I suspect that Puerto Rico also had hurricane recovery plans as well as FEMA -- kinda like Katrina, (et.al.). What could go wrong?

If YOUR personal information out on the web for every scammer and government on earth (probably the same circle according to Venn)doesn't scare you, please seek psychiatric attention immediately.

Though, on fixed income multiple back-ups can get pricey over time. BUT, I've recovered several times since my start with IBM 360's, by using a backup. The backup for a 360 were the punch cards and program flow charts you kept. THEN we got mag-tape. Then you needed back-ups.

Doc.

* My great uncle was a Nuclear (field, not academic) Engineer. HIS take on 3-mile was: "Well, that just proves how safe Nuclear Power is." THAT wasn't quite MY take, but I was not a Ph.D. Nuclear Engineer from Cal (UC-Bezerkeley) so I didn't even know enough to have an opinion, thoughts about, yes, but not enough knowledge for an opinion.

DON'T THINK YOU ARE INNOCENT. THE GOVERNMENT DOESN'T THINK YOU ARE. KEEP A BACK-UP EVEN IF IT'S TROUBLE. I buy indoor insurance from my phone company. That is your back-up. When my phone quit, (first 4 months) the tech told me without insurance it would have cost $425. That cost me $9.50 a month. Four more calls got the 50 year old wire re-done for "free". Then I changed phone companies.


Posted by:

IanG
11 Jul 2019

I have several reservations about cloud storage. The main one being the computer resources needed for constant uploading to the cloud. About 10 years ago I used Carbonite BUT my computer was never able to keep up and so was always uploading data. This used valuable processor power making everything else run slower.

Now we have fibre - except that I don't. To make it worth my while to use fibre I would need to pay at least an extra £15 per month to access the 2nd tier of speed. I simply cannot afford it, above what I already pay for DSL, phone line, mobile account etc.

I use 4 hard drives for daily/weekly backups plus odd USB memory sticks plus my smartphone SD card. I am very conscious of the need for backing up but some of us are constrained by a low income, to be able to take on any more monthly payments.


Posted by:

JJ
11 Jul 2019

We must face the issue of the integrity of the cloud storage provider.
For example, Google employees have blown the whistle on their company skewing search results to favor liberals, to do everything possible against President Trump and Republicans.
The RNC (Republican National Committee) and other Republican or conservative organizations would be beyond stupid to trust their stored data to Google.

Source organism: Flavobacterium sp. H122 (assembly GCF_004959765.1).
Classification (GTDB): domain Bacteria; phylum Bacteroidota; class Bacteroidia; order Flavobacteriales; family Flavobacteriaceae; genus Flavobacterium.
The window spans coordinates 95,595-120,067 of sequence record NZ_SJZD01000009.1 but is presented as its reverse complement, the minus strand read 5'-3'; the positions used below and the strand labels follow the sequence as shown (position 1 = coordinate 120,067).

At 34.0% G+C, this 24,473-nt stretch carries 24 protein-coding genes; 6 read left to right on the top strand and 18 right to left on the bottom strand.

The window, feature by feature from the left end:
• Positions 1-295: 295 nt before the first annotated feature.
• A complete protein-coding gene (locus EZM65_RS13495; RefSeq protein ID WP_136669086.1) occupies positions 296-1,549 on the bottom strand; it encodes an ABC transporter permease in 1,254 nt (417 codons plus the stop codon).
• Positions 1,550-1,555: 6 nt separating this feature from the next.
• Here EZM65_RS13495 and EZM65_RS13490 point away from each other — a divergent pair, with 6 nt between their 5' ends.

Carefully vet any cloud storage service before you sign up. It involves much more than technical security.


Posted by:

RandiO
12 Jul 2019

At any point in time, any type of data can be made as secure and private as it needs to be.
Until it is not anymore and requires that it be made more secure and more private, again.
I used to store all of my secure/private data in my brain.
Then, I found out that I sleep-talk and my protocol was like putting all the eggs in any one single 'basket'.
"Hello, gDrive, 1Drive, DropBox! Please upgrade my data security/privacy to quantum encryption using 53 factorial qbit keys."
Rinse, flush and repeat. I presume the "backup power generator" must be for the rinse and flush cycles


Posted by:

Groman
12 Jul 2019

Do not use them do not trust them!!!

Them being Google Facebook Microsoft Amazon and the like.

1. If a person thinks those tech wizards can't unencrypt what you think is encrypted on their servers that person should re-think.

2. If a person thinks they will not keep copies for their own use to harvest data for example think again.

3. Those companies will do anything for money and you wouldn't even know they sold you out. They have lying down to an art form.

4. To Paraphrase Mark Zuckerberg "Anyone who would trust me (Facebook) with their personal information is an idiot". I believe he used the phrase Dumb F***S He is on record saying such.

An individual that is too lazy to back up his or her own data has too much usless data.


Posted by:

Abaham G.
14 Jul 2019

Groman - you are correct. You can NOT trust ANY of these companies. Why did Google delete their saying "Do no evil"? Because evil is what they are.


Posted by:

Buffet
16 Jul 2019

I truly feel that those cloud criminals would eagerly and readily turn off all your private 411 to the C.I.A., the F.B.I., or Interpol, at the drop of a hat!
Anyone, this side of an angel, who trusts a "cloud" with their precious data should have their head examined!!